its nuclear weapons.

"I think Iraq is going to be central to the threat for the next
decade or more. And, I think we have probably signed the death warrant
for Jordan. I think the two attacks we have seen there are just the
start of what's going to happen. Bin Laden has always said the great
human reserve for Islam is Asia, so I assume we will see things
continue to evolve in that region. ...

"Part of the reason we haven't seen al-Qaeda is because bin Laden
had to satisfy an enormous amount of critics within the Islamic
militant movement before he attacks us again. He was criticized first
for not having warned us enough. Secondly, for not offering us a chance
to convert. Both of those things sound silly, but they are very clear
demands made by the prophet before Muslims attack.

"The third criticism was that bin Laden did not have enough religious
justification to kill that many Americans. He had to close those three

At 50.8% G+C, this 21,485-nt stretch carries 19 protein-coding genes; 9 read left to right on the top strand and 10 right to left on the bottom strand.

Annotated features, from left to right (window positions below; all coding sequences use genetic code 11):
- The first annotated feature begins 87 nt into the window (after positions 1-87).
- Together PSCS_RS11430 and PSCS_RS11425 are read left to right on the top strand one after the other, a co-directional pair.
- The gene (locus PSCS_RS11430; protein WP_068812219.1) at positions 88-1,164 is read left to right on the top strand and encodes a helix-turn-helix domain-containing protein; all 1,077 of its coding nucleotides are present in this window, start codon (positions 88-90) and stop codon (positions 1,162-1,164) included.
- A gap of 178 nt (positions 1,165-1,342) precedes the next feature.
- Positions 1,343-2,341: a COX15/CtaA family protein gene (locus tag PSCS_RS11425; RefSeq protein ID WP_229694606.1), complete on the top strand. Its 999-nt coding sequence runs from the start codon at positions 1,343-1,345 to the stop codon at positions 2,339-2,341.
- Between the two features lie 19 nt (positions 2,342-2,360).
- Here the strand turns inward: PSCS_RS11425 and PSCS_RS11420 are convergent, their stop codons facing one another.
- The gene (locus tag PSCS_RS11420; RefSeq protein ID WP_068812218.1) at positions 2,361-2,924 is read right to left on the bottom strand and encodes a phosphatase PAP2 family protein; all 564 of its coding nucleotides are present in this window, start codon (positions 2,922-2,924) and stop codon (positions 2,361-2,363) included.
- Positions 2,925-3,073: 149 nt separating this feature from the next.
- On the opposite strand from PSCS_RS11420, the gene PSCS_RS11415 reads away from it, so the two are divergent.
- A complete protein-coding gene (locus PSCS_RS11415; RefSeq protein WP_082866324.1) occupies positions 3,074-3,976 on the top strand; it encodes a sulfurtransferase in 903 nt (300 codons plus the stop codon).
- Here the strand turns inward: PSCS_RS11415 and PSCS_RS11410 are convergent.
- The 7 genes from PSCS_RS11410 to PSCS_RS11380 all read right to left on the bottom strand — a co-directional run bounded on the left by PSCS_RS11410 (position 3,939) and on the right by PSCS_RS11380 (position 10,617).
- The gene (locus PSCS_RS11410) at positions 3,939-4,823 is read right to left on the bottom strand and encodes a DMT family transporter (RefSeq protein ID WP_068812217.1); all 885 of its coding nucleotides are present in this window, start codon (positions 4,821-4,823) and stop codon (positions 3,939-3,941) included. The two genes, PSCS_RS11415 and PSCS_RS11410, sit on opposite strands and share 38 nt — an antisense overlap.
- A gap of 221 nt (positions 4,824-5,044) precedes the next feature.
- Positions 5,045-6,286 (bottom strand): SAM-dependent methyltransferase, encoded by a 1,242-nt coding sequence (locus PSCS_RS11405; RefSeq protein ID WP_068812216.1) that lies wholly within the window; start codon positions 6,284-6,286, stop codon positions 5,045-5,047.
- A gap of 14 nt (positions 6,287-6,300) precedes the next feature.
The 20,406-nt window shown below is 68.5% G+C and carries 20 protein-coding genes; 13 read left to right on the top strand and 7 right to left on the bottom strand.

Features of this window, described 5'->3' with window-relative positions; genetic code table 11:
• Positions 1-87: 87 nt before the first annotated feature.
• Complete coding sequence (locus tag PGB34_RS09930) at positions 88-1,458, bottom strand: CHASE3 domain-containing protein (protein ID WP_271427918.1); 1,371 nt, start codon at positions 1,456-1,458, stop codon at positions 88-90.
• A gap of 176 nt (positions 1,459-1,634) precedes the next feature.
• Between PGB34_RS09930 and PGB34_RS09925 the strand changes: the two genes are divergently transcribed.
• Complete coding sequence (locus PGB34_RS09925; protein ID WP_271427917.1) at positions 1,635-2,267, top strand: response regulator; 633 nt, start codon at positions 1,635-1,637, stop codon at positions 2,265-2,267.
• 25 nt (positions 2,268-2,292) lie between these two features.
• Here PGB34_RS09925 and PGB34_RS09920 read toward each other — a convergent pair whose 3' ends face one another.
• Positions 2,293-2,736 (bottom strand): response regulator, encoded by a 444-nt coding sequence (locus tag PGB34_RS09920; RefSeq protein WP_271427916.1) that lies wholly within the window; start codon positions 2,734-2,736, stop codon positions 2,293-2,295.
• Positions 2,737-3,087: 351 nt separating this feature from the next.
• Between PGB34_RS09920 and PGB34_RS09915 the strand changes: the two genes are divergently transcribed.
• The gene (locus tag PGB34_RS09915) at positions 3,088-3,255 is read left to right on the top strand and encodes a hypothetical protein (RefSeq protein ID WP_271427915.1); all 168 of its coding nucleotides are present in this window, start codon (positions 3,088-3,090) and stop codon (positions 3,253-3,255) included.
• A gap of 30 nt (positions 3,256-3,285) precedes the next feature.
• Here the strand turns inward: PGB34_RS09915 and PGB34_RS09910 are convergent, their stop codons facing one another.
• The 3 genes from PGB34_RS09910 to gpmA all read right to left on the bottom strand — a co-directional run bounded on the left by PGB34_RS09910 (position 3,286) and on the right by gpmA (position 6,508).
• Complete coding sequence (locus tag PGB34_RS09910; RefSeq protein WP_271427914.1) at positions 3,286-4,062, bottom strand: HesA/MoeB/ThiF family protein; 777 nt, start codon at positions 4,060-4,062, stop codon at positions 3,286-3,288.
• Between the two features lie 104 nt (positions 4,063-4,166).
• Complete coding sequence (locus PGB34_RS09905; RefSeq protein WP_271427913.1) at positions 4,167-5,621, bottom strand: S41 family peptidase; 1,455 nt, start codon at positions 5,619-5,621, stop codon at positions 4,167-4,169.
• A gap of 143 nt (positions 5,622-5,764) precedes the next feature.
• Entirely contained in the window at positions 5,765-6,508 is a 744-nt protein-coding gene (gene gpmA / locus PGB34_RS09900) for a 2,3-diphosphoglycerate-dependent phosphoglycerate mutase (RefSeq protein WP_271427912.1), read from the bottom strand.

loops. From about the spring of 2002 prior to the election, he gave
four speeches directly to the American people saying that 'because
your governments policy depends on the support of the public, I can
only assume that if you keep voting for the people that maintain these
policies that you approve of them.' The last one was on the eve of
the election. ...

"The third thing he did was to secure from a Saudi sheik was
religious authorization to use nuclear weapons against the United
States, that was in May 2003. ... Al Zarqawi has said, 'thank God for
letting the Americans invade Iraq because now they will be defeated if
they stay and defeated if they leave.' ...

"It's so much more than Israel. We are so dependent, along with our
European allies on oil out of the Gulf, we still are going to be
supporting the al-Saud tyranny. We're going to support the Egyptian
tyranny because of the peace process. We're still going to be in
Afghanistan. ...